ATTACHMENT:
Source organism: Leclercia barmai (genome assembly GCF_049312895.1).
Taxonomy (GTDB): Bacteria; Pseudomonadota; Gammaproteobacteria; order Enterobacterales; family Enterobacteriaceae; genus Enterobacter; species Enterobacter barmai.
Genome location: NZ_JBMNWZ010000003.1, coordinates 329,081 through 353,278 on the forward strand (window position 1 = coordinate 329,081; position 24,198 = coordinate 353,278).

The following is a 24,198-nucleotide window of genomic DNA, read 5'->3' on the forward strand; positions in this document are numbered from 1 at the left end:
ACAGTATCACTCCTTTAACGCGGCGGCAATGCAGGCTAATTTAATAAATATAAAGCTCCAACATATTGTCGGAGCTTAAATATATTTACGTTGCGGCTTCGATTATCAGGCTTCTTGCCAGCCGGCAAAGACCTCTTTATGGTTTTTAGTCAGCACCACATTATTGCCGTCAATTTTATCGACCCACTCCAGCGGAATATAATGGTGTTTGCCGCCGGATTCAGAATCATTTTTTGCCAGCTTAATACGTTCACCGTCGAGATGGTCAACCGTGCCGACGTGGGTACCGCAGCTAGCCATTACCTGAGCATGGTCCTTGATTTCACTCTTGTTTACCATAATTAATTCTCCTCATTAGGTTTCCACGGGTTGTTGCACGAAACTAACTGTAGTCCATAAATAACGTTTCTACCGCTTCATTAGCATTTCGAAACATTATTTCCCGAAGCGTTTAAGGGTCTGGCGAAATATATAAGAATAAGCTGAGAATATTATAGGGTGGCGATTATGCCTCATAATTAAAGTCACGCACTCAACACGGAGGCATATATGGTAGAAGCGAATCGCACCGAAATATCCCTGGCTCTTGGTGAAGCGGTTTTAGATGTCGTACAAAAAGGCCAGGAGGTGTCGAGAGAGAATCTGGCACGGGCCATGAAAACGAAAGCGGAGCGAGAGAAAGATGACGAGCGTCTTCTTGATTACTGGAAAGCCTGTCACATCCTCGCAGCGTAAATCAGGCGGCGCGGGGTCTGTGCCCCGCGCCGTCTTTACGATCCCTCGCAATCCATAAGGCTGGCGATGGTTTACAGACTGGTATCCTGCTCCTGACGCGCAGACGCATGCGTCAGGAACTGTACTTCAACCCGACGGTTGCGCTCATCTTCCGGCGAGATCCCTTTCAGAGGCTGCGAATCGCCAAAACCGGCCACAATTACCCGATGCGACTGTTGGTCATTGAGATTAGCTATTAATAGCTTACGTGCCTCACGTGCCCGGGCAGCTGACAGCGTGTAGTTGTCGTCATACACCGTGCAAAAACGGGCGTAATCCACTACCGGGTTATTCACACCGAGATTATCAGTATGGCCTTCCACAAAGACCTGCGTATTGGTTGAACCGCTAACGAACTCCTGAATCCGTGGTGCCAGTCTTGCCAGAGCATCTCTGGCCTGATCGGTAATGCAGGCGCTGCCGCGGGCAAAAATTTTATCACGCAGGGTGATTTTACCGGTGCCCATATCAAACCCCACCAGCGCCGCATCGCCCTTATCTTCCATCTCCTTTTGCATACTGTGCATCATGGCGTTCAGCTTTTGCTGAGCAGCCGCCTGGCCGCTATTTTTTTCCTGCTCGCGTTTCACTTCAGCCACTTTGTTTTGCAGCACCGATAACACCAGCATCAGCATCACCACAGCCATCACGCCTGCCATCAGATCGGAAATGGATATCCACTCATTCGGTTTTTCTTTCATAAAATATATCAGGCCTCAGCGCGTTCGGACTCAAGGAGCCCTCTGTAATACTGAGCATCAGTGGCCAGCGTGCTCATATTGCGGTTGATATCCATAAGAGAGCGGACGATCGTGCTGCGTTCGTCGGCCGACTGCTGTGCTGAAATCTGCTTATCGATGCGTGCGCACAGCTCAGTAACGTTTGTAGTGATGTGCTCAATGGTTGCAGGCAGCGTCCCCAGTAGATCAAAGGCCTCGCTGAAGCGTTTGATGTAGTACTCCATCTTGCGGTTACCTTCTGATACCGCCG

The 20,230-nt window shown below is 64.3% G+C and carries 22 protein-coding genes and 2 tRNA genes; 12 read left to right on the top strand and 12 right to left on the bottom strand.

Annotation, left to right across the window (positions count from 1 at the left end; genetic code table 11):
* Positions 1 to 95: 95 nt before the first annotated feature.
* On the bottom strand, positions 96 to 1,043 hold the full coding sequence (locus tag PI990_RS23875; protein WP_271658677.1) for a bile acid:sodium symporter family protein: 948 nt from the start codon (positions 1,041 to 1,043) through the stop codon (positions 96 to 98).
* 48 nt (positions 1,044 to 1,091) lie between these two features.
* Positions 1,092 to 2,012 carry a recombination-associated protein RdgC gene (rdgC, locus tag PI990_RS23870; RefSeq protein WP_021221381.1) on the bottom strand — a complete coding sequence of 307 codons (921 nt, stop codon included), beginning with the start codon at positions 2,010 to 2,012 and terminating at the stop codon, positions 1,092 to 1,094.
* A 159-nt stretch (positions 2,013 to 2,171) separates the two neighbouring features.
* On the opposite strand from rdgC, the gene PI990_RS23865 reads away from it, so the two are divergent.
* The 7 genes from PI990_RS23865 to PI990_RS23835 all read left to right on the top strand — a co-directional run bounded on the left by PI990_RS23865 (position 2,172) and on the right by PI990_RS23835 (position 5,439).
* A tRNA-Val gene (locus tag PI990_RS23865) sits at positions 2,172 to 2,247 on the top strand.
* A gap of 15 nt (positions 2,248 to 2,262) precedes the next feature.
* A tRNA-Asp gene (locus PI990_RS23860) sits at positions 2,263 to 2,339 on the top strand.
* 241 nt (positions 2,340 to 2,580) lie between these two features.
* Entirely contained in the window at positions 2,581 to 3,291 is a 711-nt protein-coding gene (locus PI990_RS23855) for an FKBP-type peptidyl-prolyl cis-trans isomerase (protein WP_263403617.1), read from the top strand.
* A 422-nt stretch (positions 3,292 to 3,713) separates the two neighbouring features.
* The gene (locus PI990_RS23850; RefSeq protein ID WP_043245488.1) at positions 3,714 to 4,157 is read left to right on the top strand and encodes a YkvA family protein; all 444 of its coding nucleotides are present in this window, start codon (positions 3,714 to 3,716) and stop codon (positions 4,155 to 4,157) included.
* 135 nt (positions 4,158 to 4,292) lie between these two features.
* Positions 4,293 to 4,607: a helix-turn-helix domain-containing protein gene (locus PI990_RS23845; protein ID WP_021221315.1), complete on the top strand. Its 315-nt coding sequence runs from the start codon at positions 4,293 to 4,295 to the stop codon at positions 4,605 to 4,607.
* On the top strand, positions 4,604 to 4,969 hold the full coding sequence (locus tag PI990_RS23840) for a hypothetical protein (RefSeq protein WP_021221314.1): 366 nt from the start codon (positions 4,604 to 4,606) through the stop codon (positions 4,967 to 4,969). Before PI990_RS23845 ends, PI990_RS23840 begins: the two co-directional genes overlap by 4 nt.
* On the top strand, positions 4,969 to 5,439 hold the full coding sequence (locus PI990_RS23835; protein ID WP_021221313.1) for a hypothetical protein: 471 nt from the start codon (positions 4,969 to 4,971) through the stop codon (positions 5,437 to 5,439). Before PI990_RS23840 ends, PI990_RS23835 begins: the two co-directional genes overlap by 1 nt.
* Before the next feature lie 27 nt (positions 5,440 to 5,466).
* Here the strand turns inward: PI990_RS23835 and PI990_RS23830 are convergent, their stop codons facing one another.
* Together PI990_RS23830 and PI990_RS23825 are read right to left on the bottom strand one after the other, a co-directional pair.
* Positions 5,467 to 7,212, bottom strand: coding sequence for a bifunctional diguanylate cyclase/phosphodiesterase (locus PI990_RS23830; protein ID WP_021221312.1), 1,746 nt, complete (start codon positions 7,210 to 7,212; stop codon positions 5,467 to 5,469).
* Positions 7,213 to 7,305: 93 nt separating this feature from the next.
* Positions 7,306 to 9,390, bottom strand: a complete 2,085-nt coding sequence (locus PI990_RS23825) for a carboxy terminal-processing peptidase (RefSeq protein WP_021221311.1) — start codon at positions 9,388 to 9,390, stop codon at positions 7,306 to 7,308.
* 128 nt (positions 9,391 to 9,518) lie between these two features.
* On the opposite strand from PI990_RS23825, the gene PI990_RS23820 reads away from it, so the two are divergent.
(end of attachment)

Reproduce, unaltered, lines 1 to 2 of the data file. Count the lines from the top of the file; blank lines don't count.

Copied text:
Source organism: Leclercia barmai (genome assembly GCF_049312895.1).
Taxonomy (GTDB): Bacteria; Pseudomonadota; Gammaproteobacteria; order Enterobacterales; family Enterobacteriaceae; genus Enterobacter; species Enterobacter barmai.